The gun, unjumped

July 10, 2008

And this year’s Sam Sheppard Award for jumping to the wrong conclusion goes jointly to the media (especially electronic) and the prosecution for:

New DNA evidence does not match any family members to the death of JonBenet Ramsey, according to the Boulder County District Attorney.

 Colorado TV station KUSA reported the announcement Wednesday afternoon. The Denver station also reported that the newly discovered evidence does not match anyone in the law enforcement database to the slaying.

[. . .]

KUSA-TV reported that Lacy met with John Ramsey and his defense attorneys on Wednesday morning to formally deliver the letter clearing the family.

 “We intend in the future to treat you as the victims of this crime, with the sympathy due you because of the horrific loss you suffered,” the letter states.

Oh, sure, no problem. Everybody makes mistakes. Think nothing of it. At least now they can look for the real killer. Probably that one-armed guy.

I confess to having several conversations with friends and family in which most of us thought the Ramseys probably had something to do with the death, all that stuff about “presumed innocent” aside. I think it had something to do with how creepy we all thought the kiddie beauty pageant stuff was.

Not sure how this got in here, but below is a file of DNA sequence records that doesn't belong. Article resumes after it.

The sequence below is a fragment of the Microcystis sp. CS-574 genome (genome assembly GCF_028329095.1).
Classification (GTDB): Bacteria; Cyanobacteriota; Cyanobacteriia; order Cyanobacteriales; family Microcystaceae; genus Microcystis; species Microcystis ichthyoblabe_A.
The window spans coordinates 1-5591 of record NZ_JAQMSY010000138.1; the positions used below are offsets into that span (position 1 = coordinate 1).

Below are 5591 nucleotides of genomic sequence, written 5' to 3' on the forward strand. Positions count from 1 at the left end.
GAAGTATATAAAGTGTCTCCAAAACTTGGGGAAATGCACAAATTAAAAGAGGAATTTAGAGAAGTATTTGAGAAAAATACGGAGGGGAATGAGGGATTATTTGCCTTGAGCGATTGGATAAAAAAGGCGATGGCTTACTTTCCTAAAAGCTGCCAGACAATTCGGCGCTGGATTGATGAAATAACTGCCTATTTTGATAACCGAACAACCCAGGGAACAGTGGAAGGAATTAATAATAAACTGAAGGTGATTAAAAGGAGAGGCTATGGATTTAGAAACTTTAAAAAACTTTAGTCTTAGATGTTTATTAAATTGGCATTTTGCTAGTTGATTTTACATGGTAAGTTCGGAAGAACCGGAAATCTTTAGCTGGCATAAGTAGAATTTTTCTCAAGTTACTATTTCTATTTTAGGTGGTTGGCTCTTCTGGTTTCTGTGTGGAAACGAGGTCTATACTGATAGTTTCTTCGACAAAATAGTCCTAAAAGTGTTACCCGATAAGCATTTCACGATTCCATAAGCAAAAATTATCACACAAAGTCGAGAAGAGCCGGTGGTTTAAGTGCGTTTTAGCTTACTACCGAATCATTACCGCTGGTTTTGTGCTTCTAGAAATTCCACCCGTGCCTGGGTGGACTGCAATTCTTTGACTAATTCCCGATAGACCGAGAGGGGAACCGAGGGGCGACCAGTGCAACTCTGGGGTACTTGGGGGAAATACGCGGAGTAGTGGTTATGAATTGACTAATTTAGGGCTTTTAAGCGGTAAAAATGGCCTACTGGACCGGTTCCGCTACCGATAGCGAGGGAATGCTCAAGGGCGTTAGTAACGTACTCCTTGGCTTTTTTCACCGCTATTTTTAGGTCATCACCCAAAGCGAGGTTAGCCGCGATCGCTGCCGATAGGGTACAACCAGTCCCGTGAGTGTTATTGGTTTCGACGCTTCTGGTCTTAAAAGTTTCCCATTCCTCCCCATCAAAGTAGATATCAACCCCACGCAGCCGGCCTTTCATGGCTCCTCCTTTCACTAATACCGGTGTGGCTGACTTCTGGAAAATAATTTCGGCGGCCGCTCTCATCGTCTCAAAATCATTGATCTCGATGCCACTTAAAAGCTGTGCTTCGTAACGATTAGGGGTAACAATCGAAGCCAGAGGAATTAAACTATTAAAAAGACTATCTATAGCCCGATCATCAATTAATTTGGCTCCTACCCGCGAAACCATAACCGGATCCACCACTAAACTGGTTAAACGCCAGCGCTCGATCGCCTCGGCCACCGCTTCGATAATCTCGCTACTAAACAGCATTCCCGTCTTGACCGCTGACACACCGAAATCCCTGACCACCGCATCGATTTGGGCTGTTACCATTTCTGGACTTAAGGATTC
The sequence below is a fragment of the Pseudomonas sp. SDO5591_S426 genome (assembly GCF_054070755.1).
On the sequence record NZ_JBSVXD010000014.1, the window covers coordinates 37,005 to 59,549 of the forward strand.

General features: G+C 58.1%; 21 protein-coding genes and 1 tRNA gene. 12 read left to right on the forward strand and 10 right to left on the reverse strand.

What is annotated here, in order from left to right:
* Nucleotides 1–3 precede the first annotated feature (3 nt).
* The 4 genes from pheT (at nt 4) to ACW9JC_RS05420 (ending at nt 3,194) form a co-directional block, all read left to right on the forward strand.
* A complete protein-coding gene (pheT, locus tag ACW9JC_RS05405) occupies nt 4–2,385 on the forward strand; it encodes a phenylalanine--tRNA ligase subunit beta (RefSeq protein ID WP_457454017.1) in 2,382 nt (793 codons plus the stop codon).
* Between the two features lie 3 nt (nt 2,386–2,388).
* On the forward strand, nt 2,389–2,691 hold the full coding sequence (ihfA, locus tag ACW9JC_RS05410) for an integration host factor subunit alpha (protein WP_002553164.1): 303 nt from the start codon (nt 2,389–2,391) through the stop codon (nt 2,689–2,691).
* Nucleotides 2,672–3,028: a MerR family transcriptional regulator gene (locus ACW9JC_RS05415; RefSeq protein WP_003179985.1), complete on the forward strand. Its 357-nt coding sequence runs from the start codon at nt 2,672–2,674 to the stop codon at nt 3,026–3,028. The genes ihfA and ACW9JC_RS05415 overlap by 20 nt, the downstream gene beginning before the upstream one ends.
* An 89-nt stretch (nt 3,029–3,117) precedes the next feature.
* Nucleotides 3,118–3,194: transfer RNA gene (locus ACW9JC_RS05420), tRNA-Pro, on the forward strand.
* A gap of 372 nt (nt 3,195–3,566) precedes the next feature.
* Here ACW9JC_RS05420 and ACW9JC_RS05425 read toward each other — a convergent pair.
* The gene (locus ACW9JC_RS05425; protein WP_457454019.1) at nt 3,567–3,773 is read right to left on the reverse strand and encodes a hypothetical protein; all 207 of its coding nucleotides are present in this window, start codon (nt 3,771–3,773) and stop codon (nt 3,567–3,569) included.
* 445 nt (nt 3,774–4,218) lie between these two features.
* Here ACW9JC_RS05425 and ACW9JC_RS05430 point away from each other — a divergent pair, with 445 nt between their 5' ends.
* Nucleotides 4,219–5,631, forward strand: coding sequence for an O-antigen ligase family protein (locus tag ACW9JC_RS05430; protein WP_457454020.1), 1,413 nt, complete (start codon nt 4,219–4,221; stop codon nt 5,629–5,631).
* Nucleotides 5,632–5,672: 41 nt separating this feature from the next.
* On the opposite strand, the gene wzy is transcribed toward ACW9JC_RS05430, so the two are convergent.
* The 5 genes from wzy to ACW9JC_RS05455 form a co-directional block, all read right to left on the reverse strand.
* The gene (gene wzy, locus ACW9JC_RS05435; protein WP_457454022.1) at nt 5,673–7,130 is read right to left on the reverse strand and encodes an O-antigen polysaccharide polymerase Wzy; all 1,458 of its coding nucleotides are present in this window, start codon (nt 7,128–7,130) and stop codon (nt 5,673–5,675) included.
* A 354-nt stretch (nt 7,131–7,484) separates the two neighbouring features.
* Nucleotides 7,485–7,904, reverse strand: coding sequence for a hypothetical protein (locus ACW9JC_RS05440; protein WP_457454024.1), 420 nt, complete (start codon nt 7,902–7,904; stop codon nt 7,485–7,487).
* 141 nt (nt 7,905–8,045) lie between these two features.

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One Response to “The gun, unjumped”

  1. Harl Delos Says:

    In this case, I suspect the parents quickly reached the conclusion that their son was guilty of the killing, resulting in them lawyering up so quickly – and probably writing that strange ransom note.

    Most murders that are solved, it’s a case of being killed by family member or close friend. I’m not sure if that’s because other murders aren’t solved – or because you have to be pretty close to someone to infuriate them enough to commit murder.

    So after seeing a gazillion murder mysteries, it’s natural to think that friends or family did it.

    My question:

    They originally found blood on her longjohns that didn’t come from any family member. Now they’ve found “touch DNA” on the longjohns that didn’t come from any family member. Why does the “touch DNA” clear the family when the blood didn’t? It seems to me that the “touch DNA” is much more likely to have come from someone investigating the crime than the blood would be. I guess that’s one of those things they teach prosecutors in law school – how to ignore common sense.


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